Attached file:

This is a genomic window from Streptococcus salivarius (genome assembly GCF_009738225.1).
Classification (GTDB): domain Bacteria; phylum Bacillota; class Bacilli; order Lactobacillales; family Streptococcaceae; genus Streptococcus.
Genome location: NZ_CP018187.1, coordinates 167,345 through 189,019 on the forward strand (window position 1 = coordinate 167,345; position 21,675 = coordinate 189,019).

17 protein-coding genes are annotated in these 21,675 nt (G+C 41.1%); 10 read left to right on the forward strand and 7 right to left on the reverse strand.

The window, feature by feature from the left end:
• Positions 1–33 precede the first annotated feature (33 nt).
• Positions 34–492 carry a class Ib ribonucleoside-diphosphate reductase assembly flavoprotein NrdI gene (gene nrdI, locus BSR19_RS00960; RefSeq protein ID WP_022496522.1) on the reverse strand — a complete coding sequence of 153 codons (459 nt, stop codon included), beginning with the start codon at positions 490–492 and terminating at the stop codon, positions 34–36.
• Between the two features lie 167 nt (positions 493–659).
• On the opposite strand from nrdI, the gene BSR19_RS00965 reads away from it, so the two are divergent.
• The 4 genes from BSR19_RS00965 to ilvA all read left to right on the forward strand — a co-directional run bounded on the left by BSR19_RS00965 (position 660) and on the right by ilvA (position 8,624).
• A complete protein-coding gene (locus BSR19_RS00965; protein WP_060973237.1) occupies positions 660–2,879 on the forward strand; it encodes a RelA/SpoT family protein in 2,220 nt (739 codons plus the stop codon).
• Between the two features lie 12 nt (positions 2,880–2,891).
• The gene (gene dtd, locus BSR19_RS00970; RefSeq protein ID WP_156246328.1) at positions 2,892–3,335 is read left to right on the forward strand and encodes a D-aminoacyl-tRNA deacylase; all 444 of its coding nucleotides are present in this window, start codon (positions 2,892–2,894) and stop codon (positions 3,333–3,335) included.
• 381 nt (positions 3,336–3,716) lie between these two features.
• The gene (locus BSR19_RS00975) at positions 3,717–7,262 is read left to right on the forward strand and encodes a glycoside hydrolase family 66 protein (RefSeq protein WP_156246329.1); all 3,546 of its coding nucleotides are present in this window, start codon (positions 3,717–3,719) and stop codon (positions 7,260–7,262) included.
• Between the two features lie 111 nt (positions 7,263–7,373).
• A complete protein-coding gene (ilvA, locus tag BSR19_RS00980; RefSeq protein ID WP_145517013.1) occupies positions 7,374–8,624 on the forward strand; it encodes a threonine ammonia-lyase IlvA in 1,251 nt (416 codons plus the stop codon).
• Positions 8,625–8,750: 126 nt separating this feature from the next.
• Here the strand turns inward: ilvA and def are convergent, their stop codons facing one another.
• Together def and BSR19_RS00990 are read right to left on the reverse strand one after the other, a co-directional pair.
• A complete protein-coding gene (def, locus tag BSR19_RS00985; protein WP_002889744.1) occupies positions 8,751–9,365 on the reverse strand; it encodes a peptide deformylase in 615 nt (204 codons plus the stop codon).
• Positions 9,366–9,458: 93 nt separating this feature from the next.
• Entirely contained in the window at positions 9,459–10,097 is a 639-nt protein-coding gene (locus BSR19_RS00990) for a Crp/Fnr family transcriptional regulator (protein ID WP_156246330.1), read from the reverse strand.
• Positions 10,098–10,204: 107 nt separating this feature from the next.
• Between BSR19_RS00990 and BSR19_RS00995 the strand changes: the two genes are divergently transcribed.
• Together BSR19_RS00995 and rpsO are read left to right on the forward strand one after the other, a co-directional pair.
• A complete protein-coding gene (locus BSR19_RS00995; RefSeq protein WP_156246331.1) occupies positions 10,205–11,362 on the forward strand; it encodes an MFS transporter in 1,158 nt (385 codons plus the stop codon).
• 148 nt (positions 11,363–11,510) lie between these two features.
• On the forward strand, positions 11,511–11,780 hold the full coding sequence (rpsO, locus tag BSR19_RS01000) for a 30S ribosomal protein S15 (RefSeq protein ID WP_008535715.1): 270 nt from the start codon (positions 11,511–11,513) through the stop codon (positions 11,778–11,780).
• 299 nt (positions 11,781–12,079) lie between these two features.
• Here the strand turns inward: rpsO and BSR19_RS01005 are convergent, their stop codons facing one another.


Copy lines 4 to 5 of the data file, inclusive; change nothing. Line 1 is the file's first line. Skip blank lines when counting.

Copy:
17 protein-coding genes are annotated in these 21,675 nt (G+C 41.1%); 10 read left to right on the forward strand and 7 right to left on the reverse strand.

The window, feature by feature from the left end: